You are viewing the site in preview mode

Skip to content


  • Poster presentation
  • Open Access

Characterizing the immunoprofile and endogenous immune response to squamous cell carcinomas of the head and neck to guide development of effective immunotherapy strategies

  • 1,
  • 2,
  • 2,
  • 1, 3,
  • 1,
  • 1,
  • 4,
  • 1,
  • 1,
  • 1,
  • 1 and
  • 1, 3
Journal for ImmunoTherapy of Cancer20142 (Suppl 3) :P247

  • Published:


  • Squamous Cell Carcinoma
  • Adoptive Immunotherapy
  • Primary Cell Line
  • Tumor Bank
  • Immunotherapy Strategy

Squamous cell carcinoma of the head and neck (HNSCC) is the 6th leading cause of cancer by incidence worldwide with approximately 600,000 new cases per year. Unfortunately, only 40-50% of these patients will survive for 5 years. In order to study the immune response in patients with this disease we have developed a HNSCC tumor bank to compliment our Oral, Head and Neck Cancer Program. This tumor bank is cryopreserving enzymatically isolated viable cells from resected tumors (n = 128). We are also attempting to develop primary cell lines (10 lines established) and are isolating and assessing tumor-specific function of tumor-infiltrating lymphocytes (TIL) (n = 49). Since HNSCC can express immune inhibitory molecules and secrete suppressive factors, we are developing single stains and multi-spectral imaging protocols to assess the immune contexture of the tumor microenvironment by immunohistochemistry and immunoflouresence and are overlaying these studies with T cell functional activity and ultimately, with clinical outcome. Preliminary analyses suggest that tumor-specific T cells can be detected in 68% (N = 16) of patients evaluated. A goal of these studies is to identify strategies that will allow tailoring of therapy for patients with HNSCC. One component is to identify which inhibitors are present in a given tumor. Since not every tumor appears to contain TIL capable of recognizing autologous tumor, strategies to prime tumor-specific T cells represents another area of interest. DPV-001 is a microvesicle vaccine, DRibbles, that contains an average of at least 66 proteins that are overexpressed by HNSCC (TCGA provisional RNASeq n = 303 pts). The vaccine also contains multiple DAMPs and agonist activity for TLR 2, 3, 4, 7 and 9 packed into stable double membrane microvesicles that are targeted to CLEC9A+ APC. To increase potential activity against HPV positive cancers we have developed a mosaic construct encoding E6 and E7 peptides for a number of HPV strains and are evaluating both protein and gene-based HPV vaccine strategies. We are using the HNSCC TIL lines to evaluate DRibble vaccines and potential for adoptive immunotherapy trials.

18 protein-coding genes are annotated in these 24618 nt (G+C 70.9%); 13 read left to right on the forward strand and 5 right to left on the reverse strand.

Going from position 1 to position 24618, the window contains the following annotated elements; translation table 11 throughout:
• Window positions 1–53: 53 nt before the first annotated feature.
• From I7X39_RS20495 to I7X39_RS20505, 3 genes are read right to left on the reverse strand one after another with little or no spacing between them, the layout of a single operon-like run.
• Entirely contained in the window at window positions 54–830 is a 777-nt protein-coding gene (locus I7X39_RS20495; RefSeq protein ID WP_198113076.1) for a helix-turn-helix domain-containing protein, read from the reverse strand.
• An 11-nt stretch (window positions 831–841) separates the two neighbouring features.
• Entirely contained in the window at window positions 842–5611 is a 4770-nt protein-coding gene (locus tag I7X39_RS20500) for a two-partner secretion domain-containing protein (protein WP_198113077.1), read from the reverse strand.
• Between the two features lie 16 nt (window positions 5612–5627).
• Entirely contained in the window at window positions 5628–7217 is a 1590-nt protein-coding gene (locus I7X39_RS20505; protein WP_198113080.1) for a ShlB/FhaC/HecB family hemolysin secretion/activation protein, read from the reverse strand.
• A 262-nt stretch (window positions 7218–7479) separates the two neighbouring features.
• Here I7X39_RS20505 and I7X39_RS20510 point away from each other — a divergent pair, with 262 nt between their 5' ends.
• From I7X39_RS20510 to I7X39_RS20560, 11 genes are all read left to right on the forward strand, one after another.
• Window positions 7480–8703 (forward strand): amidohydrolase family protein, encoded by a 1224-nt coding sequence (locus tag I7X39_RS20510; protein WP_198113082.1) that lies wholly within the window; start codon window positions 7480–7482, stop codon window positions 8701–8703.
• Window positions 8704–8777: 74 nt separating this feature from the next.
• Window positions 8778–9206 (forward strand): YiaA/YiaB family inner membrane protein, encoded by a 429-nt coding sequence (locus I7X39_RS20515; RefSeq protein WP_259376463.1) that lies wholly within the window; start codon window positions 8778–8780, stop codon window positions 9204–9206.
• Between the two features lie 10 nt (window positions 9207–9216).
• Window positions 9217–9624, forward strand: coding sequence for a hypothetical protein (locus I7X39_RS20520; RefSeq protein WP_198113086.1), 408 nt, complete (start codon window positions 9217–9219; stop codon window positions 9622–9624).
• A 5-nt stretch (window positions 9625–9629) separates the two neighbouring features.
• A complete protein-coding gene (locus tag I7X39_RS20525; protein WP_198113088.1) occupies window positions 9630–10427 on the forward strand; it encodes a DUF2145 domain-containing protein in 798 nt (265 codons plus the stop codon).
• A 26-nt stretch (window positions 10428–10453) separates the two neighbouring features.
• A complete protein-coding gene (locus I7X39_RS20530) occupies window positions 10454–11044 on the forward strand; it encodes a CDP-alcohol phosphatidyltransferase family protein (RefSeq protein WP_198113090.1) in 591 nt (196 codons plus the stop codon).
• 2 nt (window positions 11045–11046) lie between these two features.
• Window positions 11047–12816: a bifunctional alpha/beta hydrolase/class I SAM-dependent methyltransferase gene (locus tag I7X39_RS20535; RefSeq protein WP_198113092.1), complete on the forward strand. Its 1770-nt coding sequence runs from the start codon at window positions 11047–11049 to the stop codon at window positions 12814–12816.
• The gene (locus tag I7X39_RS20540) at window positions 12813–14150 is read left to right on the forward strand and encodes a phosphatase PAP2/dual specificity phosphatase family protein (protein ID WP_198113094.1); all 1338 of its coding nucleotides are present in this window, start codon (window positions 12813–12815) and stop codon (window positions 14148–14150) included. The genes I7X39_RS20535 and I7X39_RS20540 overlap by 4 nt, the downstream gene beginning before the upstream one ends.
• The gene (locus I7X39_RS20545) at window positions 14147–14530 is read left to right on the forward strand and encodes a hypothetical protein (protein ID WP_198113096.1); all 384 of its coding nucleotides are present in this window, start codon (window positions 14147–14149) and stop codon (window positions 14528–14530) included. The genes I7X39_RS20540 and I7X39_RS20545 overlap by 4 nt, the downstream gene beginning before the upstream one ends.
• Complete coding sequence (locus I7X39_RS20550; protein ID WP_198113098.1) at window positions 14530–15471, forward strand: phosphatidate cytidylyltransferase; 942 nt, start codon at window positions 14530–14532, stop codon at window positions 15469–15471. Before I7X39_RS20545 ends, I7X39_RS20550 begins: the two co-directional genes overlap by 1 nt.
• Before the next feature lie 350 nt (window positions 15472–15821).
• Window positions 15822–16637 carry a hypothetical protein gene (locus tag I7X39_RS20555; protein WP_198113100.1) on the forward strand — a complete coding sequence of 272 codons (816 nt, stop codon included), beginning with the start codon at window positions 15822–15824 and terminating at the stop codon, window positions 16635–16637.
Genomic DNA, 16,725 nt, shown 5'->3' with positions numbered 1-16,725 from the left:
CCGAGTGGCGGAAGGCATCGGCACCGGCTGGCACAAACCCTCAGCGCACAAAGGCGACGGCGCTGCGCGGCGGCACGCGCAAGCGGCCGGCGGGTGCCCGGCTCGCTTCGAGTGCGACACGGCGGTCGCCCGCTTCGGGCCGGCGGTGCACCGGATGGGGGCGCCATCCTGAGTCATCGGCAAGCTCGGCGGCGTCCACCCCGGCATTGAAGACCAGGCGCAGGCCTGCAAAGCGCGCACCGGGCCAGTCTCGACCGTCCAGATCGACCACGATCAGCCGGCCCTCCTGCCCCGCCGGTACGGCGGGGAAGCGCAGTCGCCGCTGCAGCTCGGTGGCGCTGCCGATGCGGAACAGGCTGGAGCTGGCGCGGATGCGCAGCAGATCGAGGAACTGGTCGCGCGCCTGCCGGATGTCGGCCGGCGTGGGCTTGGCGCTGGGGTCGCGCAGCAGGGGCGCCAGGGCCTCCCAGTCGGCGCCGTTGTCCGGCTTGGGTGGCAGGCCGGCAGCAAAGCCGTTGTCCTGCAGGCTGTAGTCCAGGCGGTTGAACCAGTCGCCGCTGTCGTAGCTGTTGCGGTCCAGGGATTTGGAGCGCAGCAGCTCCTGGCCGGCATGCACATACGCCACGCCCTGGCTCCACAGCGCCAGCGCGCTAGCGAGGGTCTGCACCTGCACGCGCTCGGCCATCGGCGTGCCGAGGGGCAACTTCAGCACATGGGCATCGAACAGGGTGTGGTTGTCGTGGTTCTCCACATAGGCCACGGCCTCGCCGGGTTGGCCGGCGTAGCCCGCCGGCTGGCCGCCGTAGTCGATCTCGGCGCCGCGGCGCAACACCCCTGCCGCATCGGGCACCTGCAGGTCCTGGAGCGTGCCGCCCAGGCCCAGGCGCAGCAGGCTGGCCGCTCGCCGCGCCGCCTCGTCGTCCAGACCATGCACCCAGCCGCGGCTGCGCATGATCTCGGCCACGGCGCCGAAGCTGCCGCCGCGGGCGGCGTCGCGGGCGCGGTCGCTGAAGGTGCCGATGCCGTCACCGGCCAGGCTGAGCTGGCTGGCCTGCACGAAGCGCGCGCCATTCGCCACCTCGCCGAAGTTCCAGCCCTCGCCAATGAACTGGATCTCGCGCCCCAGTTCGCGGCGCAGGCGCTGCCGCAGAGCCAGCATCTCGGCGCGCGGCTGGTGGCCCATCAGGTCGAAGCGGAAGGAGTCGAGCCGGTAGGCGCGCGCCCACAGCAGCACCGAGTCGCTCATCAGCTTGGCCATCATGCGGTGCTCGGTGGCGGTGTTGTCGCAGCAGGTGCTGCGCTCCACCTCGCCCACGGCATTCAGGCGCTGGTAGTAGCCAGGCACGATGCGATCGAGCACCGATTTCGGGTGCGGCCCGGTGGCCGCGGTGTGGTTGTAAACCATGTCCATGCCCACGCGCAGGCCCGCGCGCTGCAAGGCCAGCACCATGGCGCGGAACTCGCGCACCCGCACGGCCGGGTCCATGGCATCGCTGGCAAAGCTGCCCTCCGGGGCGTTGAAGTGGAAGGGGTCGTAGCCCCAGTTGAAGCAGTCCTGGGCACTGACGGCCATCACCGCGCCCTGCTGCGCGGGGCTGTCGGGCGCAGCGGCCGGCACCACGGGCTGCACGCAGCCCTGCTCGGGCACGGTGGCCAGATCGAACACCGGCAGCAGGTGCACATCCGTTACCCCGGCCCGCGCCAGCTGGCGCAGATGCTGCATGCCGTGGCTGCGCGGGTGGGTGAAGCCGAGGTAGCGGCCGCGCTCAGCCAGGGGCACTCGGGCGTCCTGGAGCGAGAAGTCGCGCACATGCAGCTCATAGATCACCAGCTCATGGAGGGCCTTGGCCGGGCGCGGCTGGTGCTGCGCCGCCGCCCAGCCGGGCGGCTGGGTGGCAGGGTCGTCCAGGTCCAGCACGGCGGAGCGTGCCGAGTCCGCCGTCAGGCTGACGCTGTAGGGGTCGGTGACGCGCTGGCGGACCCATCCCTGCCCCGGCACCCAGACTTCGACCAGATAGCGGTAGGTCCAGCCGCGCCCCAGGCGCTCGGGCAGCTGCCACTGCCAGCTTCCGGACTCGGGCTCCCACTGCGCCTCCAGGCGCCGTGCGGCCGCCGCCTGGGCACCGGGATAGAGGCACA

Support: NCI U43CA165048 and R44 CA121612 (TLH), OMS (HH, RBB), Steve and Cindy Harder, Robert W. and Elsie Franz, Wes and Nancy Lematta, Lynn and Jack Loacker, and The Chiles foundation (BAF).


Authors’ Affiliations

Robert W. Franz Cancer Research Center, Earle A. Chiles Research Institute, Providence Cancer Center, Portland, OR, USA
Oral, Head and Neck Cancer Program and Clinic, Providence Cancer Center, Portland, OR, USA
Molecular Microbiology and Immunology, OHSU, Portland, OR, USA
UbiVac, Portland, OR, USA


© Moudgil et al.; licensee BioMed Central Ltd. 2014

This article is published under license to BioMed Central Ltd. This is an Open Access article distributed under the terms of the Creative Commons Attribution License (, which permits unrestricted use, distribution, and reproduction in any medium, provided the original work is properly cited. The Creative Commons Public Domain Dedication waiver ( applies to the data made available in this article, unless otherwise stated.